Samye Dance and Theater Company
During late 1950’s, 60’s and the 70’s I worked with avant garde political theater, sacred drama performances. I was inspired by Grotovsky, Stanislavsky, Marcel Marceau, theater groups that toured the world such as La Mama Theater, The Living Theater, Bread and Puppet and of course Peter Brooks inspiring performances. I had the great fortune to work with a wide diversity of skilled artisans, composers and directors.
While visiting His Holiness Gyalwa Karmapa’s Monastery in Sikkim in the early seventies and seeing His operas, I became inspired to create Dharma theater in the West. Expressing these visions to His Eminence Situ Rinpoche, I was advised to go forward in this quest, to discover talented actors, dancers and writers and draw from the magnificent storehouse containing ‘Life Stories of Masters’.
I envisioned the first play to portray the life and quest of Padmasambhava, a great mystic who was invited to Tibet by King Trison Detsen, to inspire Vajrayana, the Buddhist Diamond Path amongst his people. I wished to portray the sage both in historical and current perspectives thus evoking his enlightened benevolence at this time when the world is threatened by many wars. In addition, my aim was to demonstrate how the great mystic in his quest to enlighten all realms can transform negative energies into auspicious qualities through non attachment and devotion. This would be acted out in a scene where Padmasambhava challenges the Raksha King who is the energy of stagnant self cherishing, the rudra of ego. They debate and Padmasambhava display the mystical dance of the great Herukas, Protectors of Dharma. The Raksha King and his realm realizes the futility of attachment and are instantly transformed into the matrix of Enlightened Benevolence. They become one with the activity of the Herukas. Bridging a wide array of diverse spiritual traditions such as Native American, African, Indian and Tibetan; dancers, actors and musicians would honor PadmasambhavaÌs victorious quest.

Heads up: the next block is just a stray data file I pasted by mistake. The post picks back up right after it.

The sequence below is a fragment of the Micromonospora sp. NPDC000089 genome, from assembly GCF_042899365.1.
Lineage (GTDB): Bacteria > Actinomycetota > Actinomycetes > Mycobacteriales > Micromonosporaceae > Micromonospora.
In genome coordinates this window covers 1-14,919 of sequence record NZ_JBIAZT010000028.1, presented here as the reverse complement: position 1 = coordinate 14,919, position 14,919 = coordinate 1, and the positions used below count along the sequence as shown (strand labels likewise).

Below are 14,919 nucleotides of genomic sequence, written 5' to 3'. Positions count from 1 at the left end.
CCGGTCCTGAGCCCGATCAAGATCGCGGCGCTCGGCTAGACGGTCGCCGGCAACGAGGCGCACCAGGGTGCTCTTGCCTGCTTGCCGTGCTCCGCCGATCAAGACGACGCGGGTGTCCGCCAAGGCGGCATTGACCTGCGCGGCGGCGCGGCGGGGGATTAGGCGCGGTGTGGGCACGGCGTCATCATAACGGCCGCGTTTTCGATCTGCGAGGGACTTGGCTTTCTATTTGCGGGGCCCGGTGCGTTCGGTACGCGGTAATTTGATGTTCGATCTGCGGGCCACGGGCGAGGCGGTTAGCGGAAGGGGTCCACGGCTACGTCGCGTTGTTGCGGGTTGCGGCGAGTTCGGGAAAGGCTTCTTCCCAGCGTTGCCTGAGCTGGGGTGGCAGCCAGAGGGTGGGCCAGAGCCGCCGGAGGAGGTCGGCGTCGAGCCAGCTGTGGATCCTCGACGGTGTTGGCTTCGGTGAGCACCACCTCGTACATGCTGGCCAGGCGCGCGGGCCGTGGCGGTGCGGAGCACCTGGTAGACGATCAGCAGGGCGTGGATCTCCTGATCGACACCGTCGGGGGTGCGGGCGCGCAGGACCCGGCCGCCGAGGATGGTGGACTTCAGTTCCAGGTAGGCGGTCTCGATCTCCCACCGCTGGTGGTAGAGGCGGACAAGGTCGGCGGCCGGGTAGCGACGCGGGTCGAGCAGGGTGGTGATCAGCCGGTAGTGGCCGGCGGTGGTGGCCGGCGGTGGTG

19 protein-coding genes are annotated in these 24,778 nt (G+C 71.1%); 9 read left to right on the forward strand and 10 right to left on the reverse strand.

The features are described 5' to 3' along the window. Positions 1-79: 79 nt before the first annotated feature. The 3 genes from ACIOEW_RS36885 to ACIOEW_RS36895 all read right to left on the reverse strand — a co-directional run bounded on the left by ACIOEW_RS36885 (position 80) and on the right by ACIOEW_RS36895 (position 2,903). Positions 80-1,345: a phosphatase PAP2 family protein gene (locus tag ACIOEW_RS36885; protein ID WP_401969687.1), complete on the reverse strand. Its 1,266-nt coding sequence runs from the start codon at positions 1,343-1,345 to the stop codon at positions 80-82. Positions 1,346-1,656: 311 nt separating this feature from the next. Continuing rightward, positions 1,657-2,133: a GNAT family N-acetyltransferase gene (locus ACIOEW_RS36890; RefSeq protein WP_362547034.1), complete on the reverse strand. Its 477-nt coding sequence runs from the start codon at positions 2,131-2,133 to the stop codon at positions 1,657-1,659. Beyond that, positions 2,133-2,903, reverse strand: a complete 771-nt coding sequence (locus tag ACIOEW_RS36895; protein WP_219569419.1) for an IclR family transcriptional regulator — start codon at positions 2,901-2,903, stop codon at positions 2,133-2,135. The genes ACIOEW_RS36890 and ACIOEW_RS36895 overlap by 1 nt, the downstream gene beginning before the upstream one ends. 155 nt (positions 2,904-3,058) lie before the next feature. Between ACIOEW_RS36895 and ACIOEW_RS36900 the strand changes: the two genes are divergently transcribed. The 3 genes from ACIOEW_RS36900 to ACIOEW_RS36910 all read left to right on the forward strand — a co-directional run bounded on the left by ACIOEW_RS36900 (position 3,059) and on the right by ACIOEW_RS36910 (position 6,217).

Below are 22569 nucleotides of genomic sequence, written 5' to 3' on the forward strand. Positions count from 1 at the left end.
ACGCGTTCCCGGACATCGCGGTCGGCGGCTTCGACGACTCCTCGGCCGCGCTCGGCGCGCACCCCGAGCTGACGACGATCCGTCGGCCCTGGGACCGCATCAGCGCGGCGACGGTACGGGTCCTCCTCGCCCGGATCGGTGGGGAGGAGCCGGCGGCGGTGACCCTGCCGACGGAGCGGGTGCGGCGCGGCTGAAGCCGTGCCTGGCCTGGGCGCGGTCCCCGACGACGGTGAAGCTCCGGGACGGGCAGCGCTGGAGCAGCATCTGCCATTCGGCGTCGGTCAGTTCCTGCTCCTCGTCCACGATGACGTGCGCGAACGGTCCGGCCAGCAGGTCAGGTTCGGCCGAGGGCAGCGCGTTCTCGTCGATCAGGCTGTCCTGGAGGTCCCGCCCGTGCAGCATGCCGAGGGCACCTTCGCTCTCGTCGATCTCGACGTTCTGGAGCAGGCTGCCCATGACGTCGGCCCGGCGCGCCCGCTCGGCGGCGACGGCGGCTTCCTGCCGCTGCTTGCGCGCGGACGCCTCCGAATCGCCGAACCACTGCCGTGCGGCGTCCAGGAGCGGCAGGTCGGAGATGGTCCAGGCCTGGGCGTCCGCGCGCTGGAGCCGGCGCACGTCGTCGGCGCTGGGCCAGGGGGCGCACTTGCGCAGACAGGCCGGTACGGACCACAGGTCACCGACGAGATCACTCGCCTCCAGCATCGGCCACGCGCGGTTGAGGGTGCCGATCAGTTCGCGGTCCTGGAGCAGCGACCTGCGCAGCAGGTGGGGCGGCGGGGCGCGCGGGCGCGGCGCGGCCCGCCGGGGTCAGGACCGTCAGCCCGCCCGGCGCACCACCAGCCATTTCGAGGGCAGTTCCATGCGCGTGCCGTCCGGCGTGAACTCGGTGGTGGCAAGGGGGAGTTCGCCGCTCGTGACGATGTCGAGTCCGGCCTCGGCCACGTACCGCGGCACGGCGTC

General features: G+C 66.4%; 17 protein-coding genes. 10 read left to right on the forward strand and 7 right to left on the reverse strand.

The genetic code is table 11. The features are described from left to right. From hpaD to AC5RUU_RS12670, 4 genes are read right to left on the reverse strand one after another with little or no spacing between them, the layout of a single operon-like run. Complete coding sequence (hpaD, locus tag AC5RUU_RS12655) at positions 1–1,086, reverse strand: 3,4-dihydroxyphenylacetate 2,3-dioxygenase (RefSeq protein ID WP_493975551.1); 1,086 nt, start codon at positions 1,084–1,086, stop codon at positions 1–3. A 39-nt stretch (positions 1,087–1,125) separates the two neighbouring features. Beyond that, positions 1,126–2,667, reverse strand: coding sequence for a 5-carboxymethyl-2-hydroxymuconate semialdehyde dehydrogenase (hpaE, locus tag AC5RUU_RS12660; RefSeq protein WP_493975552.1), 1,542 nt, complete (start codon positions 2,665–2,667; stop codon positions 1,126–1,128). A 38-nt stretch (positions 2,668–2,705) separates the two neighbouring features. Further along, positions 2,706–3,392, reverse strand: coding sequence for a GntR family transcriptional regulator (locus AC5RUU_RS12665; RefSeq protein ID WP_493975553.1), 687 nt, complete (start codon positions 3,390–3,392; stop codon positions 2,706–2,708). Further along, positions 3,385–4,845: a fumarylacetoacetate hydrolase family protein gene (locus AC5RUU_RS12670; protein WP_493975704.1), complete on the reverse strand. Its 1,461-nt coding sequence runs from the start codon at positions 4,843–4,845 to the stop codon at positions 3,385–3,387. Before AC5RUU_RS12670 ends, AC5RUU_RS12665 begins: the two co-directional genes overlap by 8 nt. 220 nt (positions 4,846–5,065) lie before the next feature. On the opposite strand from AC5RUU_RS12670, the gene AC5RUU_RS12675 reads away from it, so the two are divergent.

One of the main characters would be a Chinese Taoist priest whose support of Padmasambhava signified the long sought-for peace between Tibet and China. The accomplished yogini Yeshe Tsogyal, the consort of Padmasambhava would be seated in a solitary cave performing ChodÓ practice, evoking equanimity aspired for by women of today. Mandarava, an Indian princess would represent motherly love and compassion that goes beyond the craving of the Self. A Naga queen with attendants who guard sacred treasures offers them to Padmasambhava.
Also a mighty war lord, comprehending the master’s teachings on impermanence, seeing the dance of the ‘Chitta Mani’ was transformed through Padmasambhava’s blessings into the legendary Tibetan King Gesar of Ling, a Bodhisattva hero. He promises to carry out the commands of Padmasambhava, to be a guiding Dharma protector for all beings. At the finale there would be dedication songs in homage to His Holiness the Dalai Lama.
Finally after over twenty years of preparations, study and contemplation friends and sponsors were gathered to put together a showcase at California’s Marin Civic Auditorium, performing ‘The Life of Padmasambhava’ in the spring of 2000. Large murals depicting the sacred Himalayas and visions of space, elaborate crowns and painted costumes were specially designed to represent Nature’s elements. Performing in the play and casting many of the performers, I experienced this endevour as a great learning experience. This enactment was a momentous endeavor and learning experience. I am hoping that through this model showcase, every one that worked with the play learns how to purify and simplify a performance so that the essence of Dharma Theater will be understood and embraced by the audience. This is what I will aspire to in future performances by theater companies such as ‘Samye Dance and Theater Company’.